As performance is critical to many applications, one might want to implement the actual generator itself in native code. For this reason, I provide three different implementations of the backbone generator as a source of inspiration. See the code below.
The reference implementations below define a record
type to contain the exported procedures.
The actual state of the generator is stored in the
binding time environment of make-random-source
.
This has the advantage that access to the state is fast
even if the record type would be slow (which need not be
the case).
random-source-randomize!
as
it needs access to a real entropy source.A reasonable choice for such as source is to use the system clock in order to obtain a value for randomization, for example in the way John David Stone recommends (see reference below). This is good enough for most applications with the notable exception of security related programs. One way to obtain the time in Scheme is to use SRFI-19.
For the reference implementation, a relatively large part
of the code deals with the more advanced features of the
MRG32k3a generator,
in particular random-source-pseudo-randomize!
.
This code is inspired by Pierre L'Ecuyer's own implementation
of the MRG32k3a generator.
Another part of this generic code deals with changing the range and quantization of the random numbers and with error checking to detect common mistakes and abuses.
(random-integer 2)
can be computed about x
times a second and (random-real)
about y times a second.
The implementations are
integer
only.
This implementation aims at portability, not at performance
(30000 ints/s, 3000/s reals/s).
(double)
-arithmetics.
The generator is made available in Scheme 48 via the
C/Scheme
interface.
The performance of this generator is good
(160000 ints/s, 180000 reals/s).
flonum
and
54-bit integer
.
This code is inspired by a program by Brad Lucier as
posted
to the discussion archive of this SRFI.
The performance of this generator is good when compiled
(5000 ints/s, 25000/s reals/s when interpreted,
200000 ints/s, 400000/s reals/s when compiled;
see acknowledgements).
vector
of length n for the images of the points.
Observe that the implementation first defines the procedure
random-source-make-permutations
to
turn a random source s into a procedure to generate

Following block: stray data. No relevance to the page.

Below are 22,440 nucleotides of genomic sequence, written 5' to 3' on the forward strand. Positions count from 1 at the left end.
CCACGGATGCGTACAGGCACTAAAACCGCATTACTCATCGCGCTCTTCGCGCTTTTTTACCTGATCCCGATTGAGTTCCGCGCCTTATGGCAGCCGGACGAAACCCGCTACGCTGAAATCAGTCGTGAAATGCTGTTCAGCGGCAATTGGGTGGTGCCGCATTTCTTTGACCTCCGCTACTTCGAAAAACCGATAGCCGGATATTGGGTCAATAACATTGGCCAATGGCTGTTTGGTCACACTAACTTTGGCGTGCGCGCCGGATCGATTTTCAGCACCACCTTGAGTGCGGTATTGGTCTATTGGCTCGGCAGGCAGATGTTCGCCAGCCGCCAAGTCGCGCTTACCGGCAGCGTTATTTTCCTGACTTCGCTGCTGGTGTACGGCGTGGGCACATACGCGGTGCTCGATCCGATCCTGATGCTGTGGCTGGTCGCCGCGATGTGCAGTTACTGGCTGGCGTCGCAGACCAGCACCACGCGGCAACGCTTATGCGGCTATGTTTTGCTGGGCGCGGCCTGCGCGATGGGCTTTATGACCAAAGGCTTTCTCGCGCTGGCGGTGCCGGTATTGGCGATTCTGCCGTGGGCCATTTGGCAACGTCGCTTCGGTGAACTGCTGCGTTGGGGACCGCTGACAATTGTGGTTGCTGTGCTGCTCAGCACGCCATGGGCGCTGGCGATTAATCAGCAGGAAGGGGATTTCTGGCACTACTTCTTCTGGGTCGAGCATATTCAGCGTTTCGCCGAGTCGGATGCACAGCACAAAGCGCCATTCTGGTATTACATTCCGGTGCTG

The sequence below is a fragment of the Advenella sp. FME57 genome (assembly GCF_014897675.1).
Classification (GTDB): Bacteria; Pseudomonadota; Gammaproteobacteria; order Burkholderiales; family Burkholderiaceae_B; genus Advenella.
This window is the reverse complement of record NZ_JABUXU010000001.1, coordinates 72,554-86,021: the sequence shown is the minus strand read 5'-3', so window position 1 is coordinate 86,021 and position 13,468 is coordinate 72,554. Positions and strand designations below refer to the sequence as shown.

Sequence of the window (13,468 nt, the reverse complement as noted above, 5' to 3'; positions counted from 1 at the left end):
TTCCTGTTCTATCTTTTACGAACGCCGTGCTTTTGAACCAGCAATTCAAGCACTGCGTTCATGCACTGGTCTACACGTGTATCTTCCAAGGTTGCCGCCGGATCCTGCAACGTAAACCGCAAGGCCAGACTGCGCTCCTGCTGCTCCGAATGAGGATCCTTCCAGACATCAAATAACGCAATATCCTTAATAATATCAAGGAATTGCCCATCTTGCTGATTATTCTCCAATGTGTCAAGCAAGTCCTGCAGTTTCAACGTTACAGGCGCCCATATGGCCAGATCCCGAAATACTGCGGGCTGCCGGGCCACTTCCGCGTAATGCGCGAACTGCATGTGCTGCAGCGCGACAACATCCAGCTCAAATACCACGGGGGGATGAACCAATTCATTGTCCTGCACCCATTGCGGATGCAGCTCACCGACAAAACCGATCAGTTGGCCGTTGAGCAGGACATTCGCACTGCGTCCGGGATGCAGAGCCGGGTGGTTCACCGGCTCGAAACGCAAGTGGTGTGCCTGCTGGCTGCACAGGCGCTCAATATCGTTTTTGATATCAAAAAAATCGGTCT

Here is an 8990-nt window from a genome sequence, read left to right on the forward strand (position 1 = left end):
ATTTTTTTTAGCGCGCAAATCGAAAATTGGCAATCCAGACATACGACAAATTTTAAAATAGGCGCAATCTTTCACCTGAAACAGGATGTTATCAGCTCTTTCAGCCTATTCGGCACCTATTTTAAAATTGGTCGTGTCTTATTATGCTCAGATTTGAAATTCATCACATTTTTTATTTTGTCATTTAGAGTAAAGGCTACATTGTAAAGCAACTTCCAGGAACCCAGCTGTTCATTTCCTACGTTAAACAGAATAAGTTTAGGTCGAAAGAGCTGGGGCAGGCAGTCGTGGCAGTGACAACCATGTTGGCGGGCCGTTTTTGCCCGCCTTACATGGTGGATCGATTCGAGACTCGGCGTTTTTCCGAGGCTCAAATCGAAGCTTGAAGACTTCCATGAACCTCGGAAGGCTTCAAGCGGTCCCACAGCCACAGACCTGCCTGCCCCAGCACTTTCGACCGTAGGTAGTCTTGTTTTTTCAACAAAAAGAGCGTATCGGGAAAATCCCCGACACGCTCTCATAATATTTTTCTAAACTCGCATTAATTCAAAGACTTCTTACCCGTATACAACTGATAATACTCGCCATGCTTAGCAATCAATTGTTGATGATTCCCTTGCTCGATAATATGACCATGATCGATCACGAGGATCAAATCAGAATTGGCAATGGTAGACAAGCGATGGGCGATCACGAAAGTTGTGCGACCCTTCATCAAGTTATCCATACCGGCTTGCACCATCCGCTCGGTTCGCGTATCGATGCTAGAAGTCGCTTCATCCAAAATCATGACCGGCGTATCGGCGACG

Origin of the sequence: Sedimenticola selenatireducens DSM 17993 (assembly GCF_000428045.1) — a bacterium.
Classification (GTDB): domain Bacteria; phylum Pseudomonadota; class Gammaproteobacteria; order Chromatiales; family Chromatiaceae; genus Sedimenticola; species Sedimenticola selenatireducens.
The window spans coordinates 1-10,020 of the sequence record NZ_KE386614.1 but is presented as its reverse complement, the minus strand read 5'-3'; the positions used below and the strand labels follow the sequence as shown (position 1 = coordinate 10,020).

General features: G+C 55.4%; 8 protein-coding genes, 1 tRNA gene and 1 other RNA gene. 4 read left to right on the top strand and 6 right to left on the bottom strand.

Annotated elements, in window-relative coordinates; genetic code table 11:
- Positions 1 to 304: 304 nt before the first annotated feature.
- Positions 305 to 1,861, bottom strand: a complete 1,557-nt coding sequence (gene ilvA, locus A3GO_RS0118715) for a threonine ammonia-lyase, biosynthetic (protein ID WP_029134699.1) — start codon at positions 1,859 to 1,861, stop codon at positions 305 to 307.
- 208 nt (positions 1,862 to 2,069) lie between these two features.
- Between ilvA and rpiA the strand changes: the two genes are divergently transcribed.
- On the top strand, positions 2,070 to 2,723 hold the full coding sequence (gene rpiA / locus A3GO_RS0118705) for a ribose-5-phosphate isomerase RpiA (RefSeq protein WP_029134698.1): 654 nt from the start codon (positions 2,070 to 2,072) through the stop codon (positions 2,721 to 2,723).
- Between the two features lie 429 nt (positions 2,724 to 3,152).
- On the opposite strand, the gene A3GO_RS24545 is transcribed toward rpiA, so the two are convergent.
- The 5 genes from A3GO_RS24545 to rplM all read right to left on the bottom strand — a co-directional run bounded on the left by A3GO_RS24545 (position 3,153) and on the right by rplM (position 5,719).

permutations of given degree n.
In a second step, this is applied to the default source
to define a ready-to-use procedure for permutations:
(random-permutation
n)
constructs a random permutation of degree n.
(define (random-source-make-permutations s)
(let ((rand (random-source-make-integers s)))
(lambda (n)
(let ((x (make-vector n 0)))
(do ((i 0 (+ i 1)))
((= i n))
(vector-set! x i i))
(do ((k n (- k 1)))
((= k 1) x)
(let* ((i (- k 1))
(j (rand k))
(xi (vector-ref x i))
(xj (vector-ref x j)))
(vector-set! x i xj)
(vector-set! x j xi)))))))
(define random-permutation
(random-source-make-permutations default-random-source))
For the algorithm refer to Knuth's "The Art of Computer Programming",
Vol. II, 2nd ed., Algorithm P of Section 3.4.2.
random-source-make-reals
.
(define (random-source-make-exponentials s . unit)
(let ((rand (apply random-source-make-reals s unit)))
(lambda (mu)
(- (* mu (log (rand)))))))
(define random-exponential
(random-source-make-exponentials default-random-source))
The algorithm is folklore. Refer to Knuth's "The Art of Computer
Programming", Vol. II, 2nd ed., Section 3.4.1.D.
The technical difficulty of the interface addressed here
is that the polar method generates two results per computation.
We return one of the result and store the second one to be
returned by the next call to the procedure.
Note that this implies that random-source-state-set!
(and the other procedures modifying the state) does not necessarily
affect the output of random-normal
immediately!
(define (random-source-make-normals s . unit)
(let ((rand (apply random-source-make-reals s unit))
(next #f))
(lambda (mu sigma)
(if next
(let ((result next))
(set! next #f)
(+ mu (* sigma result)))
(let loop ()
(let* ((v1 (- (* 2 (rand)) 1))
(v2 (- (* 2 (rand)) 1))
(s (+ (* v1 v1) (* v2 v2))))
(if (>= s 1)
(loop)
(let ((scale (sqrt (/ (* -2 (log s)) s))))
(set! next (* scale v2))
(+ mu (* sigma scale v1))))))))))
(define random-normal
(random-source-make-normals default-random-source))
For the algorithm refer to Knuth's "The Art of Computer Programming",
Vol. II, 2nd ed., Algorithm P of Section 3.4.1.C.
random flo:random-unit *random-state* make-random-state
random-state?
http://www.swiss.ai.mit.edu/projects/scheme/documentation/scheme_5.html#SEC53
(A mechanism to run a fixed unspecified generator.)
random *random-state* copy-random-state seed->random-state
make-random-state random:uniform random:exp random:normal-vector!
random-hollow-sphere! random:solid-sphere!
http://swiss.csail.mit.edu/~jaffer/slib_5.html#SEC108
(Uses RC-4.)
make-random make-random-vector
(Internal procedures of Scheme48; a fixed 28-bit generator.)
random random-seed current-pseudo-random-generator
make-pseudo-random-generator pseudo-random-generator?
http://download.plt-scheme.org/doc/200alpha1/html/mzscheme/mzscheme-Z-H-3.html#%_idx_144
(A mechanism to run a generator and to exchange the generator.)
rand
-example shows a textbook way to define a
random number generator.)
Copyright (C) Sebastian Egner (2002). All Rights Reserved.
Permission is hereby granted, free of charge, to any person obtaining a copy of this software and associated documentation files (the "Software"), to deal in the Software without restriction, including without limitation the rights to use, copy, modify, merge, publish, distribute, sublicense, and/or sell copies of the Software, and to permit persons to whom the Software is furnished to do so, subject to the following conditions:
The above copyright notice and this permission notice shall be included in all copies or substantial portions of the Software.